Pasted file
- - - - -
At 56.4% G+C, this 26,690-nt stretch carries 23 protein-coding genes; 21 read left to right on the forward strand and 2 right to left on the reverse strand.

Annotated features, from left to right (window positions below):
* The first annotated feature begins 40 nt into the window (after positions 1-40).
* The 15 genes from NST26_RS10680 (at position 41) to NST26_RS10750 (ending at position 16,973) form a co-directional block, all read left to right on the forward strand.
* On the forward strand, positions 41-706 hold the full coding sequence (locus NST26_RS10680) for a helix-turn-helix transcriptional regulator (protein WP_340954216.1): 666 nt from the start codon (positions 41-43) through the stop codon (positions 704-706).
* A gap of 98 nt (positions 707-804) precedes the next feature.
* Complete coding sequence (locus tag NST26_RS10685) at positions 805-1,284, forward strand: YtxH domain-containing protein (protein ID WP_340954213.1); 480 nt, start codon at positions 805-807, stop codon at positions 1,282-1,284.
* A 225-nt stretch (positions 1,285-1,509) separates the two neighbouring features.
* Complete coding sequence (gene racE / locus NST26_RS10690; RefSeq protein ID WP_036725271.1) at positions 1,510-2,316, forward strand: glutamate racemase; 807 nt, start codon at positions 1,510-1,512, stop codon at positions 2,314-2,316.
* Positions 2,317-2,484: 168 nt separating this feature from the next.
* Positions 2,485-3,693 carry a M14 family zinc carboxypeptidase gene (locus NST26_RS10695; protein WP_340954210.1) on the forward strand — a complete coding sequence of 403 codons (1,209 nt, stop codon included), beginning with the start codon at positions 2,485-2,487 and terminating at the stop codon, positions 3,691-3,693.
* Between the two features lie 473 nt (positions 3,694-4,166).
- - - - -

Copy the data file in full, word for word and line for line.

At 56.4% G+C, this 26,690-nt stretch carries 23 protein-coding genes; 21 read left to right on the forward strand and 2 right to left on the reverse strand.

Annotated features, from left to right (window positions below):
* The first annotated feature begins 40 nt into the window (after positions 1-40).
* The 15 genes from NST26_RS10680 (at position 41) to NST26_RS10750 (ending at position 16,973) form a co-directional block, all read left to right on the forward strand.
* On the forward strand, positions 41-706 hold the full coding sequence (locus NST26_RS10680) for a helix-turn-helix transcriptional regulator (protein WP_340954216.1): 666 nt from the start codon (positions 41-43) through the stop codon (positions 704-706).
* A gap of 98 nt (positions 707-804) precedes the next feature.
* Complete coding sequence (locus tag NST26_RS10685) at positions 805-1,284, forward strand: YtxH domain-containing protein (protein ID WP_340954213.1); 480 nt, start codon at positions 805-807, stop codon at positions 1,282-1,284.
* A 225-nt stretch (positions 1,285-1,509) separates the two neighbouring features.
* Complete coding sequence (gene racE / locus NST26_RS10690; RefSeq protein ID WP_036725271.1) at positions 1,510-2,316, forward strand: glutamate racemase; 807 nt, start codon at positions 1,510-1,512, stop codon at positions 2,314-2,316.
* Positions 2,317-2,484: 168 nt separating this feature from the next.
* Positions 2,485-3,693 carry a M14 family zinc carboxypeptidase gene (locus NST26_RS10695; protein WP_340954210.1) on the forward strand — a complete coding sequence of 403 codons (1,209 nt, stop codon included), beginning with the start codon at positions 2,485-2,487 and terminating at the stop codon, positions 3,691-3,693.
* Between the two features lie 473 nt (positions 3,694-4,166).